However, antibodies are only one type of substance that can produce immunity. The immune system is a huge network of proteins that have different functions to protect the body against infection.

Others, including white blood cells called T cells and B cells, can also help the body fight disease, but are more difficult to find using the tests currently available.

Evidence begins to suggest that antibodies go away in as little as eight weeks after infection with the coronavirus, scientifically called SARS-Cov-2.

On the other hand, T cells – which target and destroy cells already infected with the virus – are “long lasting”.

A promising study in monkeys found they were unable to catch Covid-19 a second time after recovering from it, leading scientists to believe the same could apply to humans.

Rhesus monkeys have been deliberately re-infected by Chinese scientists to test their body’s reaction.

Because the coronavirus has only been known to scientists for nine months, there hasn’t been enough time to study whether people develop long-term immunity.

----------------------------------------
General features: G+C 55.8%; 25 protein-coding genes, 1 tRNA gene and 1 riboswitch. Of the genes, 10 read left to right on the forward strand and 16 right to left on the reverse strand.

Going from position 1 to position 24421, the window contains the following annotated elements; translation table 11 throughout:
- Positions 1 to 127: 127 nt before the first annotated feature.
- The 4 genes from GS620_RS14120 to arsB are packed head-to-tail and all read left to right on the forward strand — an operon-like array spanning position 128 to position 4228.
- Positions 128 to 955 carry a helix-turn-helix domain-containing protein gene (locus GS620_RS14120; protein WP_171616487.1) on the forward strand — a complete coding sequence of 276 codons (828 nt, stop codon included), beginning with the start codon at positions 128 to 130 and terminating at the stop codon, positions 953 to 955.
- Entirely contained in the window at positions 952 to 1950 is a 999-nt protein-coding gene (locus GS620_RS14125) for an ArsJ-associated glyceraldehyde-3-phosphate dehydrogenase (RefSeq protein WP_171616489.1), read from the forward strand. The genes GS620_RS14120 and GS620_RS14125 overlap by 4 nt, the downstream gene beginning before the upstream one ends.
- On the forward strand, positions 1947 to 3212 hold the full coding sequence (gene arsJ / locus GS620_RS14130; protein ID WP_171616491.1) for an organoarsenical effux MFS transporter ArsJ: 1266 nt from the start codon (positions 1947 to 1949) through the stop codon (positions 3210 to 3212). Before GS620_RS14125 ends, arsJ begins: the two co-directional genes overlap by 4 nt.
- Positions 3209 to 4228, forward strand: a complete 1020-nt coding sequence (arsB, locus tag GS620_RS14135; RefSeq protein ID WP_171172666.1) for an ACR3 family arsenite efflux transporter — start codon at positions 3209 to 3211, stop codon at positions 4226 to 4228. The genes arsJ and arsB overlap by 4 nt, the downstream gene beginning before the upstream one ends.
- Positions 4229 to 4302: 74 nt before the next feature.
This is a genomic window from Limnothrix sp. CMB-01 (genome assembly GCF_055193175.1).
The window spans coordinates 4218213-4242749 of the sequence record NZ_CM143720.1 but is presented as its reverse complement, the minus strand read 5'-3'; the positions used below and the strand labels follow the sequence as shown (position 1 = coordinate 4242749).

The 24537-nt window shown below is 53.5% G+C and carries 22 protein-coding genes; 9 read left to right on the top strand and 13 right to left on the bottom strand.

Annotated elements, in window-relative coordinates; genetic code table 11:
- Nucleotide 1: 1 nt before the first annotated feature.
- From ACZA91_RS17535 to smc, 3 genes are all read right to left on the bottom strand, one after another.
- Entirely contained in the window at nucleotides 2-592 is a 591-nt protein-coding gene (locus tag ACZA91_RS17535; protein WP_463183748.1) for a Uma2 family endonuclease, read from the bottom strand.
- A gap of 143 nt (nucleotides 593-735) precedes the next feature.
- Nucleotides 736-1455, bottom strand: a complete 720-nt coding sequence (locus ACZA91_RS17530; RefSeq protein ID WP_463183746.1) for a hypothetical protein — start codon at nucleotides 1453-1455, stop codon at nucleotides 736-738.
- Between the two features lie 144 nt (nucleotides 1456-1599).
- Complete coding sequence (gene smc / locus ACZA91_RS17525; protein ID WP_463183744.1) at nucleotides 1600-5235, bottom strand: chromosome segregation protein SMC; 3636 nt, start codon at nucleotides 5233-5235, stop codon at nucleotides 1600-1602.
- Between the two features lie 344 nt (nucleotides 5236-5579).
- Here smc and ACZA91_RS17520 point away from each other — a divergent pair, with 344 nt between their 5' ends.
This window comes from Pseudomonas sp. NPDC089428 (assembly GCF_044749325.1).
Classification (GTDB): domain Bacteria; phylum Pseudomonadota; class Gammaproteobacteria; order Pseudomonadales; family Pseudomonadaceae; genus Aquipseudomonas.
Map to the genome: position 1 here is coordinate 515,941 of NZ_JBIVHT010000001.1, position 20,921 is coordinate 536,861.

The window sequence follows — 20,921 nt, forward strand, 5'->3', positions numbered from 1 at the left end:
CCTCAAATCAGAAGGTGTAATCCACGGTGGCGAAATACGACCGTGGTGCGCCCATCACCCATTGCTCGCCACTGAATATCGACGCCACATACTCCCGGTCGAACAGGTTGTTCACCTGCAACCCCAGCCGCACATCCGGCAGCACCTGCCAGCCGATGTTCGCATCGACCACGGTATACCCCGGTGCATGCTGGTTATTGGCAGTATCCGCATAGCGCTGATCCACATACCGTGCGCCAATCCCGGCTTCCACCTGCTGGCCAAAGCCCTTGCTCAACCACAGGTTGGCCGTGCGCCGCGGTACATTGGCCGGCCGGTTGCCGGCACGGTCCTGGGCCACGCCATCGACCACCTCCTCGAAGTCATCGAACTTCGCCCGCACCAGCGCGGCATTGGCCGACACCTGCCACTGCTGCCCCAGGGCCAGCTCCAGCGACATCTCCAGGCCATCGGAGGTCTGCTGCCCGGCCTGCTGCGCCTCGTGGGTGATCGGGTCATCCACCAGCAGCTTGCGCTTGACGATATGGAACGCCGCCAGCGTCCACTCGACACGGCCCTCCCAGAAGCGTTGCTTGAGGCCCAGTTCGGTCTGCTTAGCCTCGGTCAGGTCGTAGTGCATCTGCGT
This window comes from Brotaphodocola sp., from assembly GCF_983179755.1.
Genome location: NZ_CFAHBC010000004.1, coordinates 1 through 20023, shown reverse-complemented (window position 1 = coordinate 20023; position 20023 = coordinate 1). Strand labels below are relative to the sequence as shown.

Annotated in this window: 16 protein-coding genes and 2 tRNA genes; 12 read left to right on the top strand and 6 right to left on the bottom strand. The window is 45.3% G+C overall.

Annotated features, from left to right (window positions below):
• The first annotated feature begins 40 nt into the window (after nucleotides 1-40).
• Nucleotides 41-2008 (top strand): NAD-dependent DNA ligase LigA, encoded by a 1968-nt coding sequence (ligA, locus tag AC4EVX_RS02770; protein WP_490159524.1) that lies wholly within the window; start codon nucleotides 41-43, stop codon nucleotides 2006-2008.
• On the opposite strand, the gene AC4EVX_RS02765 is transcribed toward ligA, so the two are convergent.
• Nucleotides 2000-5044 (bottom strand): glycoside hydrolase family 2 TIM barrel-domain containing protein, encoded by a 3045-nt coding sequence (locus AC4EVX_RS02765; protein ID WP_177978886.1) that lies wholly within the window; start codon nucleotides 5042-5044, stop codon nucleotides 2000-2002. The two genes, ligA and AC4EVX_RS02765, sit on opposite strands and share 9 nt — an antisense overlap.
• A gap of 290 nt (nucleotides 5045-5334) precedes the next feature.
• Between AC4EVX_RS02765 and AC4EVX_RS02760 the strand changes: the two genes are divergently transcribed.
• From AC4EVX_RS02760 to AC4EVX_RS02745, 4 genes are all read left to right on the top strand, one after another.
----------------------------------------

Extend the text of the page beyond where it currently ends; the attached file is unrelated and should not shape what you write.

After the patient tested positive for the virus in the Washoe County Health District on April 18, he was isolated for treatment. Doctors waited until the symptoms disappeared and performed two negative tests, before giving her permission to return to the community.

But he began to suffer from the same warning signs on May 28, including dizziness.

He was rushed to emergency care but was sent back after a chest x-ray gave no results.

After the symptoms persisted for five days, he went to a primary care doctor who diagnosed hypoxia, which occurs when tissues do not have enough oxygen to support bodily functions.

The patient was sent to the emergency room and was cleaned up – where he tested positive for Covid-19.

He suffered from a more serious episode of the disease, from which he recovered.